There may be no gig less desirable than the Super Bowl halftime show. It is unpaid and wildly laborious, and the acts booked to perform it are usually so deep into already prosperous careers that the lone carrot—a television audience of around a hundred million—seems unnecessary, if not unenticing. The N.F.L. courts provocateurs but forbids any actual provocation, thus insuring, with rare exceptions, an expert but largely bloodless show. (After M.I.A. gleefully flipped the bird during her collaboration with Madonna, in 2012, the N.F.L. sued her for more than sixteen million dollars. The lawsuit was eventually settled under undisclosed terms.) The whole debacle feels stressful—a psychotic medley performed without spontaneity. Why bother?
This year’s performer, Maroon 5, a basic pop-rock band from Los Angeles, was met with controversy even before its participation was confirmed by the N.F.L. As I wrote back in December, several other artists—Rihanna, Jay-Z, Cardi B—rebuffed the invitation on philosophical grounds, citing solidarity with the quarterback Colin Kaepernick, who was shunned by the N.F.L. after kneeling during the national anthem, to protest police brutality. Earlier this week, in an interview with “Good Morning America,” Mark Geragos, Kaepernick’s attorney, compared Maroon 5’s appearance to the crossing of an ideological picket line, and characterized the singer Adam Levine’s anxious capitulating (“We’re gonna keep doing what we’re doing, hopefully without becoming politicians,” Levine told “Entertainment Tonight”) as cowardly. Even without evoking the troubling barbarism of football itself, supporting the N.F.L. in 2019 feels immoral.
It doesn’t help that Atlanta is home to what’s arguably the most prolific and electrifying music scene in America right now, having recently nurtured the brash and idiosyncratic rappers Lil Yachty, Lil Baby, and Future, and the group Migos, among others. (21 Savage, another Atlanta rapper, was arrested by ICE officers before the game; ICE claims he is from the U.K., and was living in the U.S. on an expired visa.) With such reserves of local talent, why ship in a gaggle of yahoos in tailored leather jackets? That the rapper Big Boi (an Atlanta native, and one half of the hip-hop duo OutKast) was later announced as a guest, along with the Houston rapper Travis Scott, felt like a feeble gesture, so musically incongruous it bordered on tokenism.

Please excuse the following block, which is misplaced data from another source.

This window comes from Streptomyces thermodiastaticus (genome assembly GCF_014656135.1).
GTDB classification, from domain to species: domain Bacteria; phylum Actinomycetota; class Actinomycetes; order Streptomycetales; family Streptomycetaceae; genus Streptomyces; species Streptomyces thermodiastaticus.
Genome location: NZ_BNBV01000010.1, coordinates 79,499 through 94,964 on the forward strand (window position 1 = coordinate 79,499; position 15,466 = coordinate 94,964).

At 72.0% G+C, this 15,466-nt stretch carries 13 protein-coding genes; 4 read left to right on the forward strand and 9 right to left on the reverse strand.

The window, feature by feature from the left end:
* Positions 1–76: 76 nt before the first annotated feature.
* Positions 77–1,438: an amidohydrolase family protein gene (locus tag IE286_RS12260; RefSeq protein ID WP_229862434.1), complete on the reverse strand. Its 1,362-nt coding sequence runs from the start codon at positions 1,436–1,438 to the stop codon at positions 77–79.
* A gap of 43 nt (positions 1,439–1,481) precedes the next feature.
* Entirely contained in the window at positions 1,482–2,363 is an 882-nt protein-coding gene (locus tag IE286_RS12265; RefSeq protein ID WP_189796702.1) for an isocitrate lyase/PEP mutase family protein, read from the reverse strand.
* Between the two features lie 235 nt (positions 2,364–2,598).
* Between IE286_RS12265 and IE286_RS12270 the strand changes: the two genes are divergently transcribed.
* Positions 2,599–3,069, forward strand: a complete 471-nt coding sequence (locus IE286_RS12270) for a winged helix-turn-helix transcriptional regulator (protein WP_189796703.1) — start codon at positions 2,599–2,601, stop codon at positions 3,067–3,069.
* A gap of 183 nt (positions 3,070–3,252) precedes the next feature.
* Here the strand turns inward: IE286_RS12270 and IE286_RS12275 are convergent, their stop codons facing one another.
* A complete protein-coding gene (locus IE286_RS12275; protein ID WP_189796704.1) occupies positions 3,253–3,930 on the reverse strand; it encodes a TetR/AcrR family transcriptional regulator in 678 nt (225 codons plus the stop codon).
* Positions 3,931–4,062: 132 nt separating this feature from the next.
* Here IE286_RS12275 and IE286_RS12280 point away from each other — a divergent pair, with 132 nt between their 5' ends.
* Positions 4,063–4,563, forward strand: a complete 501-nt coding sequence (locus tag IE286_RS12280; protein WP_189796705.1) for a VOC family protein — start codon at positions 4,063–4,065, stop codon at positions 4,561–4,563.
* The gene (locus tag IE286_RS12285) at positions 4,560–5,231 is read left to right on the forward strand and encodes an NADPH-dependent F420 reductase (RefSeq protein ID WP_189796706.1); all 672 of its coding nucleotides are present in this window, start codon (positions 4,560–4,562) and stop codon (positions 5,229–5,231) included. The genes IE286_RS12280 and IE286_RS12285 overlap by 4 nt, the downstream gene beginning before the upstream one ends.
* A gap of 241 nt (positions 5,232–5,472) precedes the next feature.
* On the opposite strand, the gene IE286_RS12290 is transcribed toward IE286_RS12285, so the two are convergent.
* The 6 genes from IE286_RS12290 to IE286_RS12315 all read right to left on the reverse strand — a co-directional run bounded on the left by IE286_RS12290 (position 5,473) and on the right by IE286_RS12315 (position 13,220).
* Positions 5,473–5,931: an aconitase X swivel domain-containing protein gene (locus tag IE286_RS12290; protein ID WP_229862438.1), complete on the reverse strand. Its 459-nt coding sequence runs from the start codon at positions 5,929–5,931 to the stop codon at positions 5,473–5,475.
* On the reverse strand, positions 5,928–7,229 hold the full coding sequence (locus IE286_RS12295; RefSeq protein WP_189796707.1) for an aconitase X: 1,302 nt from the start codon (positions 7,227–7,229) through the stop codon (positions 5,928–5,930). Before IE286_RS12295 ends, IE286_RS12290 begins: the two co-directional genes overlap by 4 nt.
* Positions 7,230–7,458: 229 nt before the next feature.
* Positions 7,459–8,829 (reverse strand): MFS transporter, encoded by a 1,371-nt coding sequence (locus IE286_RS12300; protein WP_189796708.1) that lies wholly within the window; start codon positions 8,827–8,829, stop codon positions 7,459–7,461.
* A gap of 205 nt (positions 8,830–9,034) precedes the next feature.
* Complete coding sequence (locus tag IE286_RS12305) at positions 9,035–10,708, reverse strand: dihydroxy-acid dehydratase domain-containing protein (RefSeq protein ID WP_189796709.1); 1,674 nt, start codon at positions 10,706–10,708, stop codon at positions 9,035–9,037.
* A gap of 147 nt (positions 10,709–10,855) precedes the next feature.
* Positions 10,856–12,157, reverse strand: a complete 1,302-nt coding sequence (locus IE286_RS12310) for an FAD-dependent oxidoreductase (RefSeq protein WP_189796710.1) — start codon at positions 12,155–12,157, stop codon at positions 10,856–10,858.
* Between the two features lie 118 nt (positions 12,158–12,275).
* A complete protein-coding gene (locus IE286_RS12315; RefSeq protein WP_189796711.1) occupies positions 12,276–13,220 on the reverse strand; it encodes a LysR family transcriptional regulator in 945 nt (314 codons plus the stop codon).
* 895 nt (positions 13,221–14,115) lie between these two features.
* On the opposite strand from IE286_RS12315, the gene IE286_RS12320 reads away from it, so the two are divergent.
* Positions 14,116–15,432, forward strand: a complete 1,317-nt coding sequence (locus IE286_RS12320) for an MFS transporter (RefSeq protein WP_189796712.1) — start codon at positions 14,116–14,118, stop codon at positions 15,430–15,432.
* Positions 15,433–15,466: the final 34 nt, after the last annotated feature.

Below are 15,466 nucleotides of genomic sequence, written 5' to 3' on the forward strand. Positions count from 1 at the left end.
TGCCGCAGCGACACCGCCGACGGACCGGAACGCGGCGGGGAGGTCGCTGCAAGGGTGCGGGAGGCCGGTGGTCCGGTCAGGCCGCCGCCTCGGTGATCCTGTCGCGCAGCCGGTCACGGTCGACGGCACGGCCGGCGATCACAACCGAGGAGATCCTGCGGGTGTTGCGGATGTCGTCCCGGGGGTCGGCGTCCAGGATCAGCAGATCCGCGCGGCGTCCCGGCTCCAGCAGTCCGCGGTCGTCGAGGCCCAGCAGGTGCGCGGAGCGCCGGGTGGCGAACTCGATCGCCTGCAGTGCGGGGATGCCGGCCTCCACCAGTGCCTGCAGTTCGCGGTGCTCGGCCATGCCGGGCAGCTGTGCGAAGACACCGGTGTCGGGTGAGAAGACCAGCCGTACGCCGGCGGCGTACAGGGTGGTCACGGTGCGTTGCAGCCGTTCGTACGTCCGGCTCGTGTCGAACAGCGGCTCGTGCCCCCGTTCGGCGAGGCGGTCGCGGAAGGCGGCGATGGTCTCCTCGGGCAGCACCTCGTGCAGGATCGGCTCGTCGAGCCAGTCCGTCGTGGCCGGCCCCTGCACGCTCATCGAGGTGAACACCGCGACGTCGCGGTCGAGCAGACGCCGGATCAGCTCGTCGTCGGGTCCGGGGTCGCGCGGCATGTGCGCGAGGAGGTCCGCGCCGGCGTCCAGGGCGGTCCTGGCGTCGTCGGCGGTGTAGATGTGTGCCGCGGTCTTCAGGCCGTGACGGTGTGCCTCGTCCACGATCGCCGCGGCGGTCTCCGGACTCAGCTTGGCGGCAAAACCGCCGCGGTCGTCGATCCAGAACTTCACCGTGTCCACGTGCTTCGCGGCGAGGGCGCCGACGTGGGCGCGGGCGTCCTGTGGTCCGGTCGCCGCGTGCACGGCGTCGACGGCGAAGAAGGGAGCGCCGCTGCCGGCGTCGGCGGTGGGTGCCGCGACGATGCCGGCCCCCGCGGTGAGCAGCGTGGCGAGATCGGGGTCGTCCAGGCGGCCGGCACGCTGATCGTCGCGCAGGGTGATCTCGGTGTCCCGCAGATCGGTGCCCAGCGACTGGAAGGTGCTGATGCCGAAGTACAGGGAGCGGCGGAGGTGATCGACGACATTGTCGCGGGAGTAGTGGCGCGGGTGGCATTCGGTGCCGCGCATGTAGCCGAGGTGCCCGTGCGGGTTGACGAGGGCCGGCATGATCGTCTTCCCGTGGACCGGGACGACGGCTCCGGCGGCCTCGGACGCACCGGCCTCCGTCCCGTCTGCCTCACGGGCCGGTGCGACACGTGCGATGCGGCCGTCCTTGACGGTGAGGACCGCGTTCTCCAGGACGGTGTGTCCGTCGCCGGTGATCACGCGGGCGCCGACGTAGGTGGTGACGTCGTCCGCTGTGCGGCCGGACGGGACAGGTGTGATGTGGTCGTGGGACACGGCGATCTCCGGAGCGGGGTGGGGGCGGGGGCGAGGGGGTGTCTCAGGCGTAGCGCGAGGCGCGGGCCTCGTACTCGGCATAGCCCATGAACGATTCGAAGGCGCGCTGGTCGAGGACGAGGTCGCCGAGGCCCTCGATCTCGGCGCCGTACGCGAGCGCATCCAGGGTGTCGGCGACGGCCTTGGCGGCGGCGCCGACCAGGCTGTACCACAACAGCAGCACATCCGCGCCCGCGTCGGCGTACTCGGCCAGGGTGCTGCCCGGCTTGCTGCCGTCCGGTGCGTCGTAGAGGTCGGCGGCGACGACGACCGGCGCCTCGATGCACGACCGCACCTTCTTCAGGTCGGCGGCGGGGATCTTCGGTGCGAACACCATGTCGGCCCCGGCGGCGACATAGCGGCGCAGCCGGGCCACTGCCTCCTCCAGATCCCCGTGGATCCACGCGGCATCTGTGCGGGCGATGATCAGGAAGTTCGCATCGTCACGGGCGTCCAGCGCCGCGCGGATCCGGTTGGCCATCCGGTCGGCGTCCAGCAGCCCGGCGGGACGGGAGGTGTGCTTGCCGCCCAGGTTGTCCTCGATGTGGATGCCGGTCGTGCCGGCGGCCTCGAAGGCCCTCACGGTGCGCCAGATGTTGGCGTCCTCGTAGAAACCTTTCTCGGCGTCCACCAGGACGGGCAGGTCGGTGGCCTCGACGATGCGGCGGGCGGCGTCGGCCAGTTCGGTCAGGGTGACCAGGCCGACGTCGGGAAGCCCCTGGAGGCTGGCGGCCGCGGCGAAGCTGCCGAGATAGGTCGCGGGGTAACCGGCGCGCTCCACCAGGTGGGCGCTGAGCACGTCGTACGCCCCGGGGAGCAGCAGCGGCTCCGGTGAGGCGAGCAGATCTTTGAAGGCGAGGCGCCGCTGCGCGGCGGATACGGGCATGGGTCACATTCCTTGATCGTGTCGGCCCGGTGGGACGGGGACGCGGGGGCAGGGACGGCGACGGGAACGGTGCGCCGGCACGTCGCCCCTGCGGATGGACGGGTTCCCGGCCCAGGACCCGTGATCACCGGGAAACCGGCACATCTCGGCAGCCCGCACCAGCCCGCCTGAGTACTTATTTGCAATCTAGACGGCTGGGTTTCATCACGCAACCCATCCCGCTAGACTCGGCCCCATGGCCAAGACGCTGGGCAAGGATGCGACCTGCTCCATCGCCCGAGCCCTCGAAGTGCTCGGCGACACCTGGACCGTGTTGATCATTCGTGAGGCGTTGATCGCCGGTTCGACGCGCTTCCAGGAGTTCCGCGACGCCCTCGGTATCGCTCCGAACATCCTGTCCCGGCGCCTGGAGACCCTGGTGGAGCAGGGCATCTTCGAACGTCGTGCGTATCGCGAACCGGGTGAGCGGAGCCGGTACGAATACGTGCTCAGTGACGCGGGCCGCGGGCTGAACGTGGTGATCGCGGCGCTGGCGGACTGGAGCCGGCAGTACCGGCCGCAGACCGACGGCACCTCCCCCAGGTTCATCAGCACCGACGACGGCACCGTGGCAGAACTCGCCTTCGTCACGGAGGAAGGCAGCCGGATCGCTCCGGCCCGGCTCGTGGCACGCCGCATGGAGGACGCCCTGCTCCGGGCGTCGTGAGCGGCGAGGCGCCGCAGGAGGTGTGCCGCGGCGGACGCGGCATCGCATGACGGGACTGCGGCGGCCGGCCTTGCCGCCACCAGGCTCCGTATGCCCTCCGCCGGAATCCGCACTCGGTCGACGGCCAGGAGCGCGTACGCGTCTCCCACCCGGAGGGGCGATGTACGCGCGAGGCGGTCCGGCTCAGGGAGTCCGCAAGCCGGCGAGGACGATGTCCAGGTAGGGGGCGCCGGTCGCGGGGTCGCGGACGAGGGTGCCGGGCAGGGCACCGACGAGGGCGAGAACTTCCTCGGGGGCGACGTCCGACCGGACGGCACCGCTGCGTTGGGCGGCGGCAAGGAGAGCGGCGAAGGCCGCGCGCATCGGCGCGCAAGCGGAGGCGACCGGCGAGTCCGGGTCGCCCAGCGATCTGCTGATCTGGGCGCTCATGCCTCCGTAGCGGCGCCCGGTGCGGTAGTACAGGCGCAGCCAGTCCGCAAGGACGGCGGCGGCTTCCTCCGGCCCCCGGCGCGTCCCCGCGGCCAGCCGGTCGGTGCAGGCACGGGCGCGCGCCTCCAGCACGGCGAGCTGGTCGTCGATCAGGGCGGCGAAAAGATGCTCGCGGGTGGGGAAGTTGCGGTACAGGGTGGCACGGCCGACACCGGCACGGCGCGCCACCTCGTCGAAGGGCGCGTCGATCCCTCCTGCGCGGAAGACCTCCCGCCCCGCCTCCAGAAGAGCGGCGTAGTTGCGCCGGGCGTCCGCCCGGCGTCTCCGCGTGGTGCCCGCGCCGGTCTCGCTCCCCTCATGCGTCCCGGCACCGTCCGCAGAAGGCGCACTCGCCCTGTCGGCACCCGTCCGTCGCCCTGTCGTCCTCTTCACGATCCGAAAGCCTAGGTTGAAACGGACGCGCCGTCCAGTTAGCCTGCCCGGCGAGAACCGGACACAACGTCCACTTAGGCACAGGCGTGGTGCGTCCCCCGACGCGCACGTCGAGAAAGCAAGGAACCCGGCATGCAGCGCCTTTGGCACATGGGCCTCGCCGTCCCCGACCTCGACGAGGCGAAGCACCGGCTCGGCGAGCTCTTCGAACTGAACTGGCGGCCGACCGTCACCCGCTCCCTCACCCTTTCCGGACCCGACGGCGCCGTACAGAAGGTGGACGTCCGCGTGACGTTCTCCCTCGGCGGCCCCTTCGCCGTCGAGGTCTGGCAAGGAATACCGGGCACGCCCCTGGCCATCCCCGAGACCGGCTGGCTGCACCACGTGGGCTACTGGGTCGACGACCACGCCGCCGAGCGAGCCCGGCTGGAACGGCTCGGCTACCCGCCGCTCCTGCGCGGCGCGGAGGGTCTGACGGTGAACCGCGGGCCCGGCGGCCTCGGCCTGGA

The members of Maroon 5 did not, as some had hoped, appear onstage and promptly fall to their knees. Instead, the band began its set with two singles from “Songs About Jane,” its 2002 début. “Songs About Jane” is not a great record, but it is nonetheless the band’s best record, a collection of preening, blue-eyed soul that occasionally makes gestures toward alternative rock and roll. There was a pause for a brief but sweet homage to Stephen Hillenburg, the creator of “SpongeBob SquarePants,” who died in November, of complications from A.L.S.; SpongeBob himself appeared to introduce Travis Scott, who was seemingly launched into the stadium via fireball. Scott’s “Sicko Mode,” the triple-platinum single from his 2018 album, “Astroworld,” is ostensibly about working really hard, but it’s also a sharp narration of a particular American experience: “Different colored chains, think my jeweller really sellin’ fruits / And they chokin’, man, know the crackers wish it was a noose.” He was bleeped, and then he disappeared into the crowd. I missed him instantly.
It is difficult to know what to make of Maroon 5, musically. The band is so innocuous as to feel beyond reproach. Levine has a dependable falsetto, but it lacks spookiness or seductive vigor. Levine once sang that he admires Mick Jagger; both men are impish and sinewy. But Jagger’s presence suggests danger, or at least indecency, as if something loose and carnal might happen to you if you just hold his gaze long enough. Levine can be magnetic onstage, but his songs sound benign and computer-generated, smoothed to the point of incomprehensibility. There is simply no way to find purchase in them. You hear them playing faintly as you disembark the elliptical machine, and you forget them by the time you whip your towel into the laundry bin.
What else happened? Big Boi rode out in a slow-moving Cadillac slab, wearing a truly enormous fur coat, and performed “The Way You Move,” from OutKast’s beloved double album, “Speakerboxxx/The Love Below,” from 2003. A youthful drum corps appeared; a robed choir appeared. There were times, particularly after Levine yanked off his patterned tank top, revealing a giant CALIFORNIA tattoo on his abdomen, when I felt as if I were watching an all-male revue in Las Vegas, but not the kitschy and self-aware kind—the kind you find yourself at after you have had too many gratis cocktails, smoked several hundred cigarettes, and thrown your purse out the window of a moving taxicab.
Mostly, this year’s show felt cursed even before it began. On Saturday, a full twenty-four hours before Maroon 5 performed, the Daily News ran a story with the headline “The NFL bungled the Super Bowl halftime show, but Atlanta picked up the slack.” It’s possible that the band didn’t have any chance of reversing low expectations. But I’m still surprised that Maroon 5, if not willing (or able) to take a political risk, didn’t at least exhibit a bit of shrewdness about the flip way people communicate now—offering up at least one meme-worthy left shark or crotch-slide, something to delight and energize the Internet set. The world of athletics contains countless platitudes about risk, and leaving it all behind on the field: All it takes is all you’ve got. Kick it where it counts. Go big or go back to California.